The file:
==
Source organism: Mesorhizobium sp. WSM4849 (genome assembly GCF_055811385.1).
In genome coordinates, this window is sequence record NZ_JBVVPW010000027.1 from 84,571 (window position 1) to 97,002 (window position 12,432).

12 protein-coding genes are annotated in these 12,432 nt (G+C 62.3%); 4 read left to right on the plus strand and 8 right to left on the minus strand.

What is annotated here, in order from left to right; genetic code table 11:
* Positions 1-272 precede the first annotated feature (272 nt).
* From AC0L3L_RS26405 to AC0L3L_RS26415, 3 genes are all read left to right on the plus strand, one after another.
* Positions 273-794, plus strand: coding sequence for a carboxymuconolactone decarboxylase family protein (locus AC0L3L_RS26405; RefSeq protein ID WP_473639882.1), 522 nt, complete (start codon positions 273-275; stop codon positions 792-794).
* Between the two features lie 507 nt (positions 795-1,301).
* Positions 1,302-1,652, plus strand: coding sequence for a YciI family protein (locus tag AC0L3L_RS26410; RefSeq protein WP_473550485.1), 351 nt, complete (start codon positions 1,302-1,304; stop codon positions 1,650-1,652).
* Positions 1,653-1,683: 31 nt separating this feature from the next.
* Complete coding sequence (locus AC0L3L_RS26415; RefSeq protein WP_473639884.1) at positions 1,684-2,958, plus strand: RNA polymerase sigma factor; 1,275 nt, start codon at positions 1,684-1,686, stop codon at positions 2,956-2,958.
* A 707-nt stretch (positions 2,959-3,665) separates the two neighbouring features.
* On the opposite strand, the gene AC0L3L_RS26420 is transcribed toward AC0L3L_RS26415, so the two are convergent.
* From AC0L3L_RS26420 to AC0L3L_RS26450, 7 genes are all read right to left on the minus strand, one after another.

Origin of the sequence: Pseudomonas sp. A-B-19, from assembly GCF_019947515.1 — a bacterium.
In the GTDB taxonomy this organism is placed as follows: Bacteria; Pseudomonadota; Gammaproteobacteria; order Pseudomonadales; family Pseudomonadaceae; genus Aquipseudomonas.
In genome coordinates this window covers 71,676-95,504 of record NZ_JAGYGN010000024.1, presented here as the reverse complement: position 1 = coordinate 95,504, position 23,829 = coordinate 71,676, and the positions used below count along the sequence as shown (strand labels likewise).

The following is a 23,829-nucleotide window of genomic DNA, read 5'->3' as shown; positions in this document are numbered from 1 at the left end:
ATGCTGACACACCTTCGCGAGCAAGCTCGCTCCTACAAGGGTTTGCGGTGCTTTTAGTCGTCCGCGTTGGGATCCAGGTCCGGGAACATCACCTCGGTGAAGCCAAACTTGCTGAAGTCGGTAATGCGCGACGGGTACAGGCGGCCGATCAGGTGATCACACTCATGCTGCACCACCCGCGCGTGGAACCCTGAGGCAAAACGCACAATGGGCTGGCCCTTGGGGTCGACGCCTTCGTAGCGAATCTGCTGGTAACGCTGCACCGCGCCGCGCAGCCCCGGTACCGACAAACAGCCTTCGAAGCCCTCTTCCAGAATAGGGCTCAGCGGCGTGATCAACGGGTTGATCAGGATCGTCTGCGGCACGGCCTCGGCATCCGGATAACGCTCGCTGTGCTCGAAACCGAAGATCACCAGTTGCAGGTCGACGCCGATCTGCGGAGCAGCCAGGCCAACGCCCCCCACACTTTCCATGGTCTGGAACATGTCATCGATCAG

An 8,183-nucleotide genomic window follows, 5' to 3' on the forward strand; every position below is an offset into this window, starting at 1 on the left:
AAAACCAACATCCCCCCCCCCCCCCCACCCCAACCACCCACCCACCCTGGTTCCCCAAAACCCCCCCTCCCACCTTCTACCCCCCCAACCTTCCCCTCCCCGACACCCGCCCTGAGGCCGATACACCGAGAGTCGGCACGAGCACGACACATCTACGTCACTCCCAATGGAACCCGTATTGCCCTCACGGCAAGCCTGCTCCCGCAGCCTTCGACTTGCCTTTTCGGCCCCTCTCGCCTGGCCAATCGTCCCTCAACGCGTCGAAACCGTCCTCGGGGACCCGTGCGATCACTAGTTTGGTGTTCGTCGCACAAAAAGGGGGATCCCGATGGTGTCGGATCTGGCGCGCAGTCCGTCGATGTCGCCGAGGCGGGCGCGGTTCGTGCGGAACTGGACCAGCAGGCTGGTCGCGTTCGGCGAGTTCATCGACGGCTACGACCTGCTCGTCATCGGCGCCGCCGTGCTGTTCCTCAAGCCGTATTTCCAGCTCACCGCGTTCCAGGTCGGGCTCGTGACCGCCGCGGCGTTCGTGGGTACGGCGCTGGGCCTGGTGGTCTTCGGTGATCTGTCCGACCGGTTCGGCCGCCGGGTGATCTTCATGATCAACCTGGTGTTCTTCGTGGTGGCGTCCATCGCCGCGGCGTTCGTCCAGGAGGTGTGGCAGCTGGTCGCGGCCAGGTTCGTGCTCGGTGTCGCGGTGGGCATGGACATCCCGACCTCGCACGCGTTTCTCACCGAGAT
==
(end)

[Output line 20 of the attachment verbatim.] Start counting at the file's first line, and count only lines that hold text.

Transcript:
An 8,183-nucleotide genomic window follows, 5' to 3' on the forward strand; every position below is an offset into this window, starting at 1 on the left: